CrossFit Games Event Analysis: The Cardio Games 2.0?

October 9, 2020 by
Photo Credit: Athlete’s Eye (instagram.com/athleteseyephotography)

We looked at how the men and women stack up against each other when it comes to “Odd Object” workouts at the Games on Wednesday. Today we analyze workouts that test aerobic capacity: monostructural workouts (i.e. swimming, a sprint, or biking) or workouts that include cardiovascular endurance mixed with other movements (i.e. Murph or last year’s “First Cut” workout at the Games). We will use historical data in those defined workouts going back to the 2016 Games to analyze what awaits the five men and women in the live stage of the Games at the Ranch in Aromas, CA on Oct. 19-25

The big picture: Since 2016 the Games has averaged five aerobic capacity workouts during the week of testing to find the “Fittest.” Expect Dave Castro to utilize every acre of the Ranch to test the ten athletes in the finals this year.

Aerobic capacity workouts: Since the 2016 Games, there have been 22 workouts that test aerobic capacity. Last year many dubbed the Games, “the Cardio Games” due to the many aerobic workouts but in actuality it was about par for the course over the last four years. What might have been the reason for that was that four of the first six workouts featured some form of test of cardiovascular endurance (five if you count the short row and handstand walks of “Second Cut” but we are counting it more as a gymnastics/skills test).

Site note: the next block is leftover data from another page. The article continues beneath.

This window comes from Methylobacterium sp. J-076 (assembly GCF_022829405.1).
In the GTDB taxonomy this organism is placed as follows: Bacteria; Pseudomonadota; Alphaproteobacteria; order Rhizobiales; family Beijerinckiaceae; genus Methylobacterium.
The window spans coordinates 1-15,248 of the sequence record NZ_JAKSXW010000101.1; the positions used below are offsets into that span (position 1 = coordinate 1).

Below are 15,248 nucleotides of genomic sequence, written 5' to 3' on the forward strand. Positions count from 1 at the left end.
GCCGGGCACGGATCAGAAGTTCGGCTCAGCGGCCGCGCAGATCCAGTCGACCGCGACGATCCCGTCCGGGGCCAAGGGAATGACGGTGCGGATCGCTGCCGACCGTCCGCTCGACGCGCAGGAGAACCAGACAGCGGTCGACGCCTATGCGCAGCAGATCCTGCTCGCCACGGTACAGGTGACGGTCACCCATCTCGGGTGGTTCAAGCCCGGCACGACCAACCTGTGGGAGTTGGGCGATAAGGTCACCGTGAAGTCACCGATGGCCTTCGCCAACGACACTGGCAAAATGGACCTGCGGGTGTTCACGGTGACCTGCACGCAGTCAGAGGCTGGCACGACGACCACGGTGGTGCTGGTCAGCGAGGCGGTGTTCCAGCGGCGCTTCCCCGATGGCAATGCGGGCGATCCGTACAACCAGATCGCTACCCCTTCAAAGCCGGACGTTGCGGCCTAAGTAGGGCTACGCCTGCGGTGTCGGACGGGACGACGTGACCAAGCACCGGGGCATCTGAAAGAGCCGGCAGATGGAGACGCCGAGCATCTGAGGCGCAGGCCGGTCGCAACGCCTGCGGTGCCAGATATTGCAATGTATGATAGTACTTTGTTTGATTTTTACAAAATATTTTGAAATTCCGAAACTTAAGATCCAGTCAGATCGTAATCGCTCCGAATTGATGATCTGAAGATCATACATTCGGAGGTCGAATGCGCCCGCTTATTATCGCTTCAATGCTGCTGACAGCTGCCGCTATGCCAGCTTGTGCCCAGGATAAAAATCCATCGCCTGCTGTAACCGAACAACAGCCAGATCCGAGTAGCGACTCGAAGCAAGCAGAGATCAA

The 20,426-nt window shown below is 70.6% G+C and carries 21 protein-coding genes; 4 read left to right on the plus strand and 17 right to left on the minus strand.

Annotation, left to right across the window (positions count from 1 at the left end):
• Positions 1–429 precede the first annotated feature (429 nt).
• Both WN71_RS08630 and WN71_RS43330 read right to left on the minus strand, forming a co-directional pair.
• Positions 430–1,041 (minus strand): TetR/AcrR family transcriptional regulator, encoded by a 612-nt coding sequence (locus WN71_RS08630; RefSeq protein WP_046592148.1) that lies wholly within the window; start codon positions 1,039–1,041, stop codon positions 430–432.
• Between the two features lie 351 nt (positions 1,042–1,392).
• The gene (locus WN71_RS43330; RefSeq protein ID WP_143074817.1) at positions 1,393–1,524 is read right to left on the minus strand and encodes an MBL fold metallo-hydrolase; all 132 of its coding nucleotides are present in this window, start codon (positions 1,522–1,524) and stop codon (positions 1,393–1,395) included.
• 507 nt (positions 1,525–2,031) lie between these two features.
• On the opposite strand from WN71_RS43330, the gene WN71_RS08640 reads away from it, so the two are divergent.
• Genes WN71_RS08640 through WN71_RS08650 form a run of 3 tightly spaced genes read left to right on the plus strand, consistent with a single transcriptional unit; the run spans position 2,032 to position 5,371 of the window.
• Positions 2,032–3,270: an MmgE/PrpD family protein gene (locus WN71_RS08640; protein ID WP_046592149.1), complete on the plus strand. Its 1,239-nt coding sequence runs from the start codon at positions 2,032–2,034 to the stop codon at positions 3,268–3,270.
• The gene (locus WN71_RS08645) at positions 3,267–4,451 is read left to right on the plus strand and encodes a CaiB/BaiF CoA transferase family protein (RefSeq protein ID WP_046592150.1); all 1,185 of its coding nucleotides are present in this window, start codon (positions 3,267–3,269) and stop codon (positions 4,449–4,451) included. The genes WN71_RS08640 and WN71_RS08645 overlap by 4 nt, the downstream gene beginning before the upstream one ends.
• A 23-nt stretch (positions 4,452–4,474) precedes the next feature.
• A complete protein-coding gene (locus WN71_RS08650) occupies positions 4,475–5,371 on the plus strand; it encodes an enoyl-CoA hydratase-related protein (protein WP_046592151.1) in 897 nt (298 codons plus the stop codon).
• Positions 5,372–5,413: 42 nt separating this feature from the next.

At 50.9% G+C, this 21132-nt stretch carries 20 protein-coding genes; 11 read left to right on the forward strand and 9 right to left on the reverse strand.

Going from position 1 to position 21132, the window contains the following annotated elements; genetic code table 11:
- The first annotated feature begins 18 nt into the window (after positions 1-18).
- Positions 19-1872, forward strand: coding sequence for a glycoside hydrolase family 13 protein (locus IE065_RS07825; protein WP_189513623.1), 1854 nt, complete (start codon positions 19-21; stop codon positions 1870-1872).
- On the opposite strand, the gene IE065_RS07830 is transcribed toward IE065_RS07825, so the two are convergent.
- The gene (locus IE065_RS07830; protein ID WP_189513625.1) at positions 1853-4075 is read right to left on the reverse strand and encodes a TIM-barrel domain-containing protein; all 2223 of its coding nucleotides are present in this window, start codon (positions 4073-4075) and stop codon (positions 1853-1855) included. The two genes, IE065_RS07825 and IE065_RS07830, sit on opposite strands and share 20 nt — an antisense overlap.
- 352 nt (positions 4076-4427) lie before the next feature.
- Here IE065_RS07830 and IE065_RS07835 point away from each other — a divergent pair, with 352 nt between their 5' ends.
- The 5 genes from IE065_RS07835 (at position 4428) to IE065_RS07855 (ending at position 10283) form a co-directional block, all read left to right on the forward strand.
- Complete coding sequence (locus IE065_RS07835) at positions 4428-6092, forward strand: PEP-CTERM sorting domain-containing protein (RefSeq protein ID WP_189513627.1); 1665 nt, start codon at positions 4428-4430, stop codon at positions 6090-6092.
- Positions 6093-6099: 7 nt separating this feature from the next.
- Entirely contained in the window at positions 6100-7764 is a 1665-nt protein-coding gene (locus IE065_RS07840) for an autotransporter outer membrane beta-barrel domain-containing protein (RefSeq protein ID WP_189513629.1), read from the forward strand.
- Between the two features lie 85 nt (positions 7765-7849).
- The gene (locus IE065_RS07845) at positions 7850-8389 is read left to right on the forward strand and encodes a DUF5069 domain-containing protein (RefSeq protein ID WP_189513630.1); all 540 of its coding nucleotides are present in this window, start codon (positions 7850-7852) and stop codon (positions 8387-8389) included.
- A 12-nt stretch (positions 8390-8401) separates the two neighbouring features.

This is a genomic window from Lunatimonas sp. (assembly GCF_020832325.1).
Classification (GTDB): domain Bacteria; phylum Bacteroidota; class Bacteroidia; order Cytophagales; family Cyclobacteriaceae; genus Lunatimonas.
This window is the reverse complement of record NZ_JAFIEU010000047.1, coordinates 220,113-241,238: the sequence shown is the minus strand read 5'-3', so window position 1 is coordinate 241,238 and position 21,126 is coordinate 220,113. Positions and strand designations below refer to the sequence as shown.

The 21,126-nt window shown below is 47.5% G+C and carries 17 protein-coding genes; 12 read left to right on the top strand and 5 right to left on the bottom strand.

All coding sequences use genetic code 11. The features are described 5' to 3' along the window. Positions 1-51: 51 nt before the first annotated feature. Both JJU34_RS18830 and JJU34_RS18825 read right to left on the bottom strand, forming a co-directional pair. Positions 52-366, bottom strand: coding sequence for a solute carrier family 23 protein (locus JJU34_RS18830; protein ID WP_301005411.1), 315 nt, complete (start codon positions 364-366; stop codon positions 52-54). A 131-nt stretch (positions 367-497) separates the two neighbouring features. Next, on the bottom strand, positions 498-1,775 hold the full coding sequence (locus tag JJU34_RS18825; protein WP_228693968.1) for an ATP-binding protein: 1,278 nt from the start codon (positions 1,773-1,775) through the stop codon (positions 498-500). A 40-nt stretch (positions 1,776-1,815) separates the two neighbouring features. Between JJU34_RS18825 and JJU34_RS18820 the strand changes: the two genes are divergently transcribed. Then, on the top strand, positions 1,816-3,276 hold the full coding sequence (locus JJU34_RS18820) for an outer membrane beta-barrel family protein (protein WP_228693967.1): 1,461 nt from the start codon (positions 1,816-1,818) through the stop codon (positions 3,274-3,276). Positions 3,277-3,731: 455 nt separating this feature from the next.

• The 2016 Games featured six aerobic capacity workouts, the “Ranch Trail Run,” the “”Mini Chipper,” the “Ocean Swim,” “Murph,” the “Climbing Snail” and the “Sprint.”
  • The 2017 Games featured four aerobic capacity workouts, the “Run-Swim-Run,” “Cyclocross,” the ‘Sprint O-Course” and the “Madison Triplet.”
  • The 2018 Games featured five aerobic capacity workouts, the “Crit,” the “Marathon Row,” “The Battleground”, the “Madison Triplus” and the “Two-stroke Pull.”
  • The 2019 Games featured five aerobic capacity workouts, “First Cut,” the “Ruck,” “Sprint Couplet,” the “Sprint” and the “Swim-Paddle.”
  • The 2020 Games online stage had two workouts that fall under the aerobic capacity category, the 1,000 meter row and “Nasty Nancy.”

The details: Here are the average finishes in the aerobic capacity workouts.

Men:

  • Mathew Fraser = 5.8
  • Justin Medeiros = 8.5 (2 events)
  • Noah Ohlsen = 13.6
  • Jeffrey Adler = 16.4 (five events)
  • Samuel Kwant = 17.4 (17 events)

        Women:

  • Tia-Clair Toomey = 6.2
  • Katrin Davidsdottir = 7.3
  • Kari Pearce = 16.4
  • Brooke Wells = 19.3 (21 events)
  • Haley Adams = 8.8 (seven events)
Photo Credit: Justin Medeiros (instagram.com/justin_medeiros34)

What we learn: It’s no secret on the men’s side that Fraser is at another level when it comes to workouts that include running, which used to be considered a weakness for him. Then the sprint event at the 2016 Games happened and Fraser tracked down Ben Smith during the final stretch for the heat win, with Sean Woodland famously saying “What can’t this guy do!” during the broadcast. In true Fraser fashion, he developed a weakness into a strength and showcased it at the 2016 Games and he has maintained that, proving it again this year in his first place finish in “Nasty Nancy” in the online stage of the Games less than a month ago. Fraser has had top-three finishes in varying types of aerobic capacity workouts — swimming, biking, running and rowing. Examples of this are the “Ranch Trail Run” in 2016 in which he won, finishing second in “Murph” that same year and in 2017 when he placed second in the Cyclocross.